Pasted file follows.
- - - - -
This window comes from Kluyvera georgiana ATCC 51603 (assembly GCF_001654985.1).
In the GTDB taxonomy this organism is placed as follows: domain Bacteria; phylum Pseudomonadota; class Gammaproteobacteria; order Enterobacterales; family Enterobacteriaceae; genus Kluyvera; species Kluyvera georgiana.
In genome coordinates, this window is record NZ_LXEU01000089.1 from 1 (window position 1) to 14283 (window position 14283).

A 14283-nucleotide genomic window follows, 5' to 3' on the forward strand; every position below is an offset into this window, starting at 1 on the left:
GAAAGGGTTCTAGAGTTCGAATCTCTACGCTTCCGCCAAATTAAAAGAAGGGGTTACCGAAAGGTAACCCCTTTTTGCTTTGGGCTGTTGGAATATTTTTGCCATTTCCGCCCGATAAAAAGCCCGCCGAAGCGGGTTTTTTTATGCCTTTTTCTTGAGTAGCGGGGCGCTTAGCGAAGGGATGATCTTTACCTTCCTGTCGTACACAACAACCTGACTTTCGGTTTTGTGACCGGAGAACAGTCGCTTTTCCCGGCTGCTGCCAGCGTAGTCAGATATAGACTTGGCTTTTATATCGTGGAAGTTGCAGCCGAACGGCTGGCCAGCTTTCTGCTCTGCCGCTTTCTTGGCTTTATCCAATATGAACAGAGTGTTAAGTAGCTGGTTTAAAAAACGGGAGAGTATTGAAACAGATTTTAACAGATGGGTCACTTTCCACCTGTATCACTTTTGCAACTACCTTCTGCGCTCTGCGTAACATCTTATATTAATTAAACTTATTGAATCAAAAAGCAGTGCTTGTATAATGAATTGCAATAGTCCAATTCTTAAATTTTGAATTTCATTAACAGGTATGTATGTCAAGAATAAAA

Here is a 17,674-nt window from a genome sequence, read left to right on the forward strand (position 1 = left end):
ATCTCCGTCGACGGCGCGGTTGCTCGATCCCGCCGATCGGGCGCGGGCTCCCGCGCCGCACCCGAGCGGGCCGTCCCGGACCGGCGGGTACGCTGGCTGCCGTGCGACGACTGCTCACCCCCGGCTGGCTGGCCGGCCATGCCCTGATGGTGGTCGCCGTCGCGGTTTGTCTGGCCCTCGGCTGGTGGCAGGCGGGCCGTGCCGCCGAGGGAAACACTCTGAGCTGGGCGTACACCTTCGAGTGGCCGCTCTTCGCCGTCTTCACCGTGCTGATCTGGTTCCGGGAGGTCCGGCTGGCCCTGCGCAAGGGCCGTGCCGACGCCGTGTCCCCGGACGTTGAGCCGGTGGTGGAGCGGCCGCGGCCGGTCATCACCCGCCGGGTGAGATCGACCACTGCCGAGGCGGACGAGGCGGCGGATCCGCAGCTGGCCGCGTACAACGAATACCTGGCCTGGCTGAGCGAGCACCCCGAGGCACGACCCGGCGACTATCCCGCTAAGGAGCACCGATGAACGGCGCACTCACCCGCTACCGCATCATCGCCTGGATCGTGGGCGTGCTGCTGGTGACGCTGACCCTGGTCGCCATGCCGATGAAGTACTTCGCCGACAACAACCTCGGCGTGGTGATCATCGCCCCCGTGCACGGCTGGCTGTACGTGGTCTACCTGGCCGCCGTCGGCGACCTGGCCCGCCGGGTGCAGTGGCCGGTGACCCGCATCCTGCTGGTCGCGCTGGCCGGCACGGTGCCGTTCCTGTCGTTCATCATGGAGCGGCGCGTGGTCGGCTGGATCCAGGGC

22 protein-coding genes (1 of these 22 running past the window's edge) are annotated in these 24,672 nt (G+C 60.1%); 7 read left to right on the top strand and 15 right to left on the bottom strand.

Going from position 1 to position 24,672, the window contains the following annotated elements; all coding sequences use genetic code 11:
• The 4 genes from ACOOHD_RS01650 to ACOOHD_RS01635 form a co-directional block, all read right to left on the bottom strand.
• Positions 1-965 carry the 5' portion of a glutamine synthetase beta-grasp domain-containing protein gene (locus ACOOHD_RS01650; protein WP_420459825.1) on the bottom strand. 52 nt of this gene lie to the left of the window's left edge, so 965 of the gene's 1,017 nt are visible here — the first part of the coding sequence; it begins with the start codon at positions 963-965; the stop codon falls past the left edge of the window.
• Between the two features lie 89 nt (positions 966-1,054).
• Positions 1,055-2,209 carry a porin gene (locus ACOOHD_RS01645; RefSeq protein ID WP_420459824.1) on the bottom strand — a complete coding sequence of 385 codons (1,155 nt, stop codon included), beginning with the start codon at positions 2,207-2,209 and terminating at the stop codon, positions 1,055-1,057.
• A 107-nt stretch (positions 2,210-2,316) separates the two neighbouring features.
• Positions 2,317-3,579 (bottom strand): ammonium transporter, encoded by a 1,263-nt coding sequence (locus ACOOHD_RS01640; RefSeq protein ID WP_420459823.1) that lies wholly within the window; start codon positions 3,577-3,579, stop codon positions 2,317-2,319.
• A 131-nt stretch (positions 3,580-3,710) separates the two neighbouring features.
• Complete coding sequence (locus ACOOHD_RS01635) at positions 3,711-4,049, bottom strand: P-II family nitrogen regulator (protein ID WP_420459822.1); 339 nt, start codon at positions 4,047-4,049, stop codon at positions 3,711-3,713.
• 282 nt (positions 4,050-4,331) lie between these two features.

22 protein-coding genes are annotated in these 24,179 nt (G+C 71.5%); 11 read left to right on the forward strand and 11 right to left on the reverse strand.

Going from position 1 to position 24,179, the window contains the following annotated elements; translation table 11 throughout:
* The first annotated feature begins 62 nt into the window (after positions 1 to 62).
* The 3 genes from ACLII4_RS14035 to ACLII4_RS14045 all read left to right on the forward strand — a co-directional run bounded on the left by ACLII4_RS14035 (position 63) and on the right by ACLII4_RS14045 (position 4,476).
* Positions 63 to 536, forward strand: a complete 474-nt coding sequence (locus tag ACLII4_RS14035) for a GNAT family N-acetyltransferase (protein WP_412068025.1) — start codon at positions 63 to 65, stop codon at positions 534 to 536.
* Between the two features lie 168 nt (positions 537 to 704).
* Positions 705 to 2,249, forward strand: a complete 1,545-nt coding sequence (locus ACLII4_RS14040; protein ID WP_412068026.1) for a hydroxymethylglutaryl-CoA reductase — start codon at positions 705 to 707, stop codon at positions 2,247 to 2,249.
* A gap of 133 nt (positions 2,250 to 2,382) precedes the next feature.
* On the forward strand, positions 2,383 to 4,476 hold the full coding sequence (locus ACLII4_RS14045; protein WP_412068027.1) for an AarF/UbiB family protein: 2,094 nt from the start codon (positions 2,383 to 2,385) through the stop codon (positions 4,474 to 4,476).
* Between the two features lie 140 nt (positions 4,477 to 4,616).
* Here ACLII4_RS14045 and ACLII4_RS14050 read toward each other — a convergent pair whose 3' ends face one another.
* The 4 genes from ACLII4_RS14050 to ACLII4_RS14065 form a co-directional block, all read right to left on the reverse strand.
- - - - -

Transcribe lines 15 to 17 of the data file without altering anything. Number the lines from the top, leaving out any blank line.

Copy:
• Positions 2,317-3,579 (bottom strand): ammonium transporter, encoded by a 1,263-nt coding sequence (locus ACOOHD_RS01640; RefSeq protein ID WP_420459823.1) that lies wholly within the window; start codon positions 3,577-3,579, stop codon positions 2,317-2,319.
• A 131-nt stretch (positions 3,580-3,710) separates the two neighbouring features.
• Complete coding sequence (locus ACOOHD_RS01635) at positions 3,711-4,049, bottom strand: P-II family nitrogen regulator (protein ID WP_420459822.1); 339 nt, start codon at positions 4,047-4,049, stop codon at positions 3,711-3,713.